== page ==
Perhaps I will just have to create my own summer, in a bottle... So here's a partial list, which I admit to be extremely biased as it mostly contains perfumes that I made myself, and most of them are more on the greener side (Orcas and Smiling Country and Grin body oil is how you should expect me to smell these days). What else can you wear in a summer with constant April showers?!

The others are made by other perfumer friends/colleagues of mine. In the light of the previous article, my sentiments towards handcrafted perfumes are becoming increasingly fonder.

Fleur No. 1 by 1000Flowers - green, delicate floral that begins boldly with galbanum and surprised with pine bud and narcissus absolute. At its base are quiet musks, moss and the haunting violet of alpha ionone.
But I must confess that even more than Fleur No.1 I was touched by another creation of Jessica Buchanan, which is not officially released except for among friends who are privy to this beautiful, all-natural concoction of white flowers and resinous base. It's very cheerful and sensual - so perfect for those rare hot days we're getting this summer...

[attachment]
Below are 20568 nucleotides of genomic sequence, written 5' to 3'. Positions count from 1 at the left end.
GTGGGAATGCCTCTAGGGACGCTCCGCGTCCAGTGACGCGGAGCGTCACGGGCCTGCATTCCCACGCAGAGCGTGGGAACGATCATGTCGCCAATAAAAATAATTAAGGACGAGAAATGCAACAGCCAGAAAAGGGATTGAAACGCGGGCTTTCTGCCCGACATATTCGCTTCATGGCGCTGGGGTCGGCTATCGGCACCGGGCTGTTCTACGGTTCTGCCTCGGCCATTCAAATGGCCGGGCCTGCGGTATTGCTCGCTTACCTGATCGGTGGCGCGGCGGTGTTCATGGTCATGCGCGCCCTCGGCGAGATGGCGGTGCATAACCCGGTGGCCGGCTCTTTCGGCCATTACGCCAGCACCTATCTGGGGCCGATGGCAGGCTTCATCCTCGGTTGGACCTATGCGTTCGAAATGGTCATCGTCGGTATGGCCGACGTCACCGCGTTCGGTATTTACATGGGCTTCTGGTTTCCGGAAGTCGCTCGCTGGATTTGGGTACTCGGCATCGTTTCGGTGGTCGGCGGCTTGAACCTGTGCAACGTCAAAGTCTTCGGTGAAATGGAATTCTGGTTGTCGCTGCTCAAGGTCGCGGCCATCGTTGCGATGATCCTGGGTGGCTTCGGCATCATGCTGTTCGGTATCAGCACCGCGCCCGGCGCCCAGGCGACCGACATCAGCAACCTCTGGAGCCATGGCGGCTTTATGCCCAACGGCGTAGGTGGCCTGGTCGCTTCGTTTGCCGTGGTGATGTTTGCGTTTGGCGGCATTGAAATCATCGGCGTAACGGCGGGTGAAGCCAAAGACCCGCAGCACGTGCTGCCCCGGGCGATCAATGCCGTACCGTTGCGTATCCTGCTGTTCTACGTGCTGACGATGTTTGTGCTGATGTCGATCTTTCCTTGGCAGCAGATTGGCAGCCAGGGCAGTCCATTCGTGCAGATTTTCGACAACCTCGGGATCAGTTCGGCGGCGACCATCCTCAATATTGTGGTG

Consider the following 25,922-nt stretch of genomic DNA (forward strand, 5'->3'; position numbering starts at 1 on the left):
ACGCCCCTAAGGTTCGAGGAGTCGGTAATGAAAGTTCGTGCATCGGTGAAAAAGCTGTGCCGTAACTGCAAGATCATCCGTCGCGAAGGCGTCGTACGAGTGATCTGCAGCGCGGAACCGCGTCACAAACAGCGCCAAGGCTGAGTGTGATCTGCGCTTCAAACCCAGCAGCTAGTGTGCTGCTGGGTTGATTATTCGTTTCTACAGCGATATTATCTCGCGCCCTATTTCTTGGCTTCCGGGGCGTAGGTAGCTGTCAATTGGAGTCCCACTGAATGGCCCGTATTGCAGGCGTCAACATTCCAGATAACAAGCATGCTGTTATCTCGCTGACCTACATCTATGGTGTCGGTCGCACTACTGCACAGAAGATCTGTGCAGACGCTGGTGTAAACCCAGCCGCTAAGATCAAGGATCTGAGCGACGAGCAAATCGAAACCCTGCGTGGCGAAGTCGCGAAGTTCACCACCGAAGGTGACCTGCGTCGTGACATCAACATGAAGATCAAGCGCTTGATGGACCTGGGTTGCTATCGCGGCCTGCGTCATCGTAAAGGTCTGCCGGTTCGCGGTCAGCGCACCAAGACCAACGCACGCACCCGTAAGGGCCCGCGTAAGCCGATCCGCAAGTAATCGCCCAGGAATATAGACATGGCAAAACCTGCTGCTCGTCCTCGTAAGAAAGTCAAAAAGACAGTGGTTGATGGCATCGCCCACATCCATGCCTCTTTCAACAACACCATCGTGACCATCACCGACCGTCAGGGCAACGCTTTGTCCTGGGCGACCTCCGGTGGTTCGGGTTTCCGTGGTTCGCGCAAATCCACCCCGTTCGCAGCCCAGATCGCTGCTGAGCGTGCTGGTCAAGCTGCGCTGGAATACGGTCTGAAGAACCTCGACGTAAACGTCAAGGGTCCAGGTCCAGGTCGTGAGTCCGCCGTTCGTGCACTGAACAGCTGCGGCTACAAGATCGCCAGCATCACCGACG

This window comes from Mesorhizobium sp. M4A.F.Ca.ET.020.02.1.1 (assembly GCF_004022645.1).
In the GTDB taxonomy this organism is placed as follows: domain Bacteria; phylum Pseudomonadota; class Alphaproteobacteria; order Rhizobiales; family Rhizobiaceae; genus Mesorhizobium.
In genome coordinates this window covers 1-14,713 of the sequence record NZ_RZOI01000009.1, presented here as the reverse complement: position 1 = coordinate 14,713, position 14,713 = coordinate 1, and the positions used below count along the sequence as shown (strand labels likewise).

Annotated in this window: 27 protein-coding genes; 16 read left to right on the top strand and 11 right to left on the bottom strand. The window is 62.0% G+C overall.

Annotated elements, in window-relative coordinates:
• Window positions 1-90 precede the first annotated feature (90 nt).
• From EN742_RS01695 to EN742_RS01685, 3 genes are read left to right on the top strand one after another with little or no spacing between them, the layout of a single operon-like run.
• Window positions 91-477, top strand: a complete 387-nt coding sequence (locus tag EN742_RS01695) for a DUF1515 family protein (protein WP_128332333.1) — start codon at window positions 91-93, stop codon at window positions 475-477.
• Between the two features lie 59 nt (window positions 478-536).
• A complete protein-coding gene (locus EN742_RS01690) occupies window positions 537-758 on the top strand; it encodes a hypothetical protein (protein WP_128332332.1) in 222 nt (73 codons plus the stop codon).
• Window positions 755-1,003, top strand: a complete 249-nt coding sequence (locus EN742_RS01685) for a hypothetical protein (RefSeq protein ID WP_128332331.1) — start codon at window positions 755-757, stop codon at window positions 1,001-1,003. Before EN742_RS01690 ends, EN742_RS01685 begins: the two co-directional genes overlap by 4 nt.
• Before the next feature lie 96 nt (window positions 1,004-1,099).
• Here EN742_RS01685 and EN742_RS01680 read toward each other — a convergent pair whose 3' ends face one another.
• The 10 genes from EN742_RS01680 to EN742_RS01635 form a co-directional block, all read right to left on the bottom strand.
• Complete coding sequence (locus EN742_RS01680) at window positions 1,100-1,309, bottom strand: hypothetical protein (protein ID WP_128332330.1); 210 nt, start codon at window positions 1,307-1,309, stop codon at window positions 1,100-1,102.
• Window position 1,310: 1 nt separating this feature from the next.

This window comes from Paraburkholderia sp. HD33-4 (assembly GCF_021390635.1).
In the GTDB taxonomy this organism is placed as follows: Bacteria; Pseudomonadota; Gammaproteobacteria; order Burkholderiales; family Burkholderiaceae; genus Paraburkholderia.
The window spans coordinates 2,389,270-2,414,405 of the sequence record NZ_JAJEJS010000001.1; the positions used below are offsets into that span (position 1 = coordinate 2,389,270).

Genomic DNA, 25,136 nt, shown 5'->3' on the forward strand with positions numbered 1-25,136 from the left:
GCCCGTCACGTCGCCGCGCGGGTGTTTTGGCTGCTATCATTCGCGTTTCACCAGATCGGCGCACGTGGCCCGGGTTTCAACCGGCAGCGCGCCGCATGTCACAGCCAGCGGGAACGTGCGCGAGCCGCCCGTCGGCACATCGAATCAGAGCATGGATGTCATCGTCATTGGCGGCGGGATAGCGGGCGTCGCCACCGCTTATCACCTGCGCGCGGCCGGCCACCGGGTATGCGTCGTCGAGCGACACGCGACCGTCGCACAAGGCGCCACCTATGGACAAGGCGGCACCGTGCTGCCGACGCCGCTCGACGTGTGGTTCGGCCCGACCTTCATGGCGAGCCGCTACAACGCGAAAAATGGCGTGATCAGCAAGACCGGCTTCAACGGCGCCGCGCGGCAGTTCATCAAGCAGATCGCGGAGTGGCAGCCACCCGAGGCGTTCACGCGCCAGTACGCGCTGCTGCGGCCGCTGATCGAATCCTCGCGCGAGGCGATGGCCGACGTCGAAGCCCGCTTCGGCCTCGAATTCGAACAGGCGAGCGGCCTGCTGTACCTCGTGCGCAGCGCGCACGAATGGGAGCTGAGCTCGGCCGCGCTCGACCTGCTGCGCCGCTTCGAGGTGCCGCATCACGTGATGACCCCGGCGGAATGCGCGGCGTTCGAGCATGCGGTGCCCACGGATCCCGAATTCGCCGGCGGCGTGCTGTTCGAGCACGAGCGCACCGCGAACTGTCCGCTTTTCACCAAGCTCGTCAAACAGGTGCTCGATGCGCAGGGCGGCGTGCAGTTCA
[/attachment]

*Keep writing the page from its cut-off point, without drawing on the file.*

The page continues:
Honey Blossom by Aftelier - bright, delicate floral focused on the tea-and-honey notes of organic linden blossom CO2.

Parfum Privé by Aftelier - with precious aromatic treasures such as beach harvested ambergris, osmanthus, orange flower and ambrette. I love its muskiness and overall rich roundness.

Le Parfum de Thérèse - basil, jasmine, melon and under-ripe plum - for me there's no summer without this masterpiece by Edmond Roudnitska.

Ineke's Angel's Trumpet from her new Floral Curiosities collection for Anthropologie - if it wasn't for Ineke I would have never paid attention to this curious plant - whose flowers turn into citrus candy heaven only after dark.

Incense Lily by Sonoma Scent Studio* - I understand this perfume has been out of production for a while, but I have a feeling that it will make a come back... Someone at Estee Lauder must have spied on Laurie when they created their Azuree de Soleil, because it's a dead ringer to that. Except that it's hand made with much care and love by Laurie Erickson.

Sombre Negra by Yosh - dark, smoky vetiver at its best.

What scents make your summer? Post a comment and enter to win a mini of Liz Zorn's Ankhara.
Draw will take place on Friday, August 5th.
  • Page 1 of 2
  • Page 1 of 2
Back to the top